In his seven-years tenure as the president of Israel, Reuven Rivlin has tried to build a constructive dialogue with the Arabic citizens of the country. Just after three months from his appointment in October 2014, he decided to do something which until then had never been done before. He went to Kafr Kassem, an Arabic village, to participate in a commemorative ceremony of the 49 civilians killed in 1959 by the Israeli border police. At the ceremony, Rivlin heavily condemned the massacre, defining it as “a terrible crime” and, the local media highlighted, “it came close to the apology/ excuses of any other Israeli leader”.
On several occasions during his tenure, Rivlin had clarified that the Arabs of Israel- 20 percent of the population – are a fundamental part of the Israeli democracy. “We are not condemned to live together, we are destined to do it” his belief, although deeply cracked because of the clash in may between the Arabs and Jews of Israel. “Just like everyone else, I witnessed with great shock, with a heavy heart and deep anger the violent and unbridled disorder that took away lives, generated anguish and set fire to restaurants and places of worship.
Stones were thrown against people’s houses, the synagogues were set ablaze, people were beaten with such barbaric cruelty” the painful picture of Rivlin, while a new unexpected front was opening in the country. An internal one. The conflict between Jews and Arabs which with the Israeli democracy seemed to have faded with time, in favour of a gradual but inevitable integration, has reared its head back up to divide.
The courageous steps beyond the barriers and the history of Rivlin has quickly been forgotten by those who have given themselves to violence. Symptoms of a problem that is still open. Just as open as the cyclical war with the Gaza terrorists, who use the international funds to arm themselves and attack the Israeli civilians instead of creating opportunities and well-being in the strip. A limbo of land in which almost two million Palestinians live, oppressed by a movement like Hamas (and the opponent Islamic Jihad) who in its laws advocates for the destruction of Israel.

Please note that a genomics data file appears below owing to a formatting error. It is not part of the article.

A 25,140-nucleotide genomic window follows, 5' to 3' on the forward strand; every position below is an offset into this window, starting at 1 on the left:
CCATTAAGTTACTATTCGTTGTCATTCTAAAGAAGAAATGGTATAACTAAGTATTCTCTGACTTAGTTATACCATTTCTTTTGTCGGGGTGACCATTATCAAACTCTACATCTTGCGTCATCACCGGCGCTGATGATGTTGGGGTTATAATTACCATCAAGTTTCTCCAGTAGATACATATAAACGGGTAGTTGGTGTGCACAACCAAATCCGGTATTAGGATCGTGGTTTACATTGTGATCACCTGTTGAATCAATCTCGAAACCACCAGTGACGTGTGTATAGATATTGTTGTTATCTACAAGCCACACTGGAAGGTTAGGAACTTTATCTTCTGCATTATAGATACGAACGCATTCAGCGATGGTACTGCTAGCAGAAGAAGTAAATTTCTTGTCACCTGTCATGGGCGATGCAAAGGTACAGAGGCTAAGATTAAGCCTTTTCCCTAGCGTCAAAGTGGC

“Before anyone talks about the conflict, they have to first read that Statute”, an invitation from professor Sergio Della Pergola. A reading that explains why that border is still a theatre of war and of victims. On the other hand, added the professor, “what is surprising about the Israeli side is the total absence of long-lasting project, neither for Gaza nor West Bank”. The words of Ariel Sharon, former prime minister and hawk of the Israeli right, come to mind, who announced his choices of rites from Gaza talking about necessary “intentional compromises”.
Sharon chose a direction, today criticised by some given the situation in the Strip. But he risked building a future project, never finalized because of his premature exit from the scene. Today the reality is that the borders are still under threat, as witnessed by the missiles of Hamas, and then arises the question of whether new “painful compromises” can guarantee the safety, including internally.